Published April 18. 2012 4:00AM Updated April 18. 2012 6:56AM
At a press conference in 2009, black City Councilor Wade Hyslop complained about being locked out of his party's campaign headquarters, turned away at the door, while his fellow candidates for council, all white, were meeting inside without him.
I wrote sympathetically then about the injustice Hyslop laid claim to, reporting that he said he had never been so humiliated and so hurt. He likened the experience to what some blacks experienced in the South in the 1960s.
"We prided ourselves that it didn't happen here," Hyslop said at the press conference called to acknowledge the discrimination.
"I found myself on the short end of being excluded. ... It's me today, but it could be you tomorrow. We need to watch history."
Indeed, discrimination appears to be alive and stirring in New London.
It's a point both the local and state chapters of the NAACP, the nation's oldest civil rights organization, have been trying hard to make here in recent months, complaining about racial profiling, police mistreatment of minorities, the planting of drugs on a black man and the firing of the first black firefighter hired by the city in more than 30 years.
And so I was surprised, after the NAACP directed some of these complaints to the City Council Monday, that Councilor Hyslop, in essence, locked the door and told them to go away.
"No comment," the city councilor, who is also minister of the Trinity Missionary Baptist Church, thundered back in his best pulpit voice, directing his rebuff directly at the NAACP.
"God has not given me a spirit of fear," Hyslop bellowed, responding, with a big no, to suggestions that he finally explain why he supported Mayor Finizio's firing of the black firefighter.
It is interesting that the reverend apparently finds discrimination a lot less troubling when someone else is alleging it, not him.
Curiously, Hyslop was one of the few councilors who did not take the opportunity to respond in any detailed way to the NAACP remarks at Monday's meeting.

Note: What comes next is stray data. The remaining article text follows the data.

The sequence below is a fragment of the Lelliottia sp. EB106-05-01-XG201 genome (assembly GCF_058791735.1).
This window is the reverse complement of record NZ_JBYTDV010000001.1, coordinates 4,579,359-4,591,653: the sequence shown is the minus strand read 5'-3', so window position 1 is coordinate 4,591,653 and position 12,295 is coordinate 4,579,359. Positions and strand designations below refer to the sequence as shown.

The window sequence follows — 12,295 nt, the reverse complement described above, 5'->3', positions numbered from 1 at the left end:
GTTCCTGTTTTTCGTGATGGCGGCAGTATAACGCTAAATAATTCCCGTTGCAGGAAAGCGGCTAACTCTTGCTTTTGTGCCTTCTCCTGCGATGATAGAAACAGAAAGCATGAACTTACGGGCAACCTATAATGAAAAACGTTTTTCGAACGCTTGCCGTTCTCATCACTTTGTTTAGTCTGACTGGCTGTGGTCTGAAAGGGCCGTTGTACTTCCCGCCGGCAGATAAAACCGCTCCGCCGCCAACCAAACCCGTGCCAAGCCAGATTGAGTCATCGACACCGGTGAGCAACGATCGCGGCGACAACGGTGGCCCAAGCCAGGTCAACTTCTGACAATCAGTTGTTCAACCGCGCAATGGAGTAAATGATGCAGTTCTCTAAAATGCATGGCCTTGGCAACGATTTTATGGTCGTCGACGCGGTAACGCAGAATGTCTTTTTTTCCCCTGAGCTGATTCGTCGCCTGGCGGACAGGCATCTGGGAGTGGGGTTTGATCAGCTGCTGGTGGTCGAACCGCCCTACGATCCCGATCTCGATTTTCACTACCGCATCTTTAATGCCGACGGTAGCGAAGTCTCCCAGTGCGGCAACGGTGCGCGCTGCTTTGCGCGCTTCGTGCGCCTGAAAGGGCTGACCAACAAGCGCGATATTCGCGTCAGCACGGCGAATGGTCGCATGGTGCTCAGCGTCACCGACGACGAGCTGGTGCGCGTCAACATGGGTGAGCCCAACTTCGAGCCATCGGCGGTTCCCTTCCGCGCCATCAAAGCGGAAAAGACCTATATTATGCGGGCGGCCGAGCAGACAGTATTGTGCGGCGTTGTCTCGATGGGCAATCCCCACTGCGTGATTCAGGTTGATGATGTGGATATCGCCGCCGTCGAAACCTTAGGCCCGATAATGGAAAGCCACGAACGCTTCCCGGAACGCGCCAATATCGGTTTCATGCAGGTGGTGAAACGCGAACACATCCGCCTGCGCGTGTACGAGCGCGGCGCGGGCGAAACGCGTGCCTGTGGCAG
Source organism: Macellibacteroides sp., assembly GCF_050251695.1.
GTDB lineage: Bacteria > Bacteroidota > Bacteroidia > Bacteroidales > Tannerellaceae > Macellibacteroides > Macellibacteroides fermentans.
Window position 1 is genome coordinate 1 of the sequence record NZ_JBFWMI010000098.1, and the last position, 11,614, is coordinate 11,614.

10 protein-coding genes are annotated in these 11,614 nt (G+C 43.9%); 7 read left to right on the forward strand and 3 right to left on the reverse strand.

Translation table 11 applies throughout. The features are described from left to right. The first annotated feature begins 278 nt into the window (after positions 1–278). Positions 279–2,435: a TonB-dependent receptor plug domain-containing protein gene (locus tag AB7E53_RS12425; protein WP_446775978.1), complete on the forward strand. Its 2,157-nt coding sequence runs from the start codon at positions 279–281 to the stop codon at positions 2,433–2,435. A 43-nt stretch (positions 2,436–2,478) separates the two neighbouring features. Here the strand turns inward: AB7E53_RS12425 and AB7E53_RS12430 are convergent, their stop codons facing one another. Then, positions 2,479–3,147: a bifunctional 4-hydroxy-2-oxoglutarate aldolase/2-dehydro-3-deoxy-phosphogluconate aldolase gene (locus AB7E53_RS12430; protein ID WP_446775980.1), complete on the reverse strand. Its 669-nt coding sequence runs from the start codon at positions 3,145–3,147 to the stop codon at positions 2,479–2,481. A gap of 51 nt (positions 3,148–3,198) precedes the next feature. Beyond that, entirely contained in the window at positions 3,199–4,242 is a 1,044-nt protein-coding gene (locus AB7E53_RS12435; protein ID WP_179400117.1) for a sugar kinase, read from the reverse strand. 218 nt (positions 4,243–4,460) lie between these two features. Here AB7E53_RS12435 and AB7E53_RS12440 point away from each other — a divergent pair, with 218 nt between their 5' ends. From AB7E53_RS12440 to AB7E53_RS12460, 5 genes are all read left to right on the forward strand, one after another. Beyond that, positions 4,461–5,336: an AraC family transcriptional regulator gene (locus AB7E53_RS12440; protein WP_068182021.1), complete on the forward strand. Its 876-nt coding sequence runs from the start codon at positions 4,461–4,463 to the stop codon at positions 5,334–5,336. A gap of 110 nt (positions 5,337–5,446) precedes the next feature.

As troubling, I thought, was the behavior of former Mayor Jane Glover, currently city chief administrative officer and the highest paid assistant to Mayor Finizio. Glover, who is black, was in City Hall Monday night but chose not to come into the council chambers to hear the NAACP remarks.
Instead, Glover popped into the council chambers once or twice to exchange signals from across the room with Hyslop.
It seems especially distressing that two people who have been such prominent black leaders in the city for so long would be so disrespectful to representatives of the NAACP. Never mind that the lack of integration in the city fire department occurred over the course of their combined careers.
Arrogant was a word NAACP officials used in January to describe Finizio, Glover and Hyslop, after meeting with them at City Hall.
Another prominent black political leader in New London, state Rep. Ernie Hewett, has taken a completely different tack in all this, treating the NAACP complaints seriously.
Hewett says the black firefighter, recruit Al Mayo, was railroaded. Hewett requested and got an investigation into the state firefighting academy, where the complaints against Mayo originated.
A state official has confirmed in a public hearing that the investigation has turned up some problems at the academy, where Mayo, the only black recruit in his class, was accused, among other things, of having too much enthusiasm.
Hewett, to his great credit, took seriously the complaints of discrimination and made sure they were investigated.
I ended a column in 2009 about Hyslop's complaints that he was locked out by quoting him. The city council candidate said the incident wasn't about him but about including everyone in a democracy.
"If you allow evil to take over our government," he said then, "you deserve what you get."
This is the opinion of David Collins.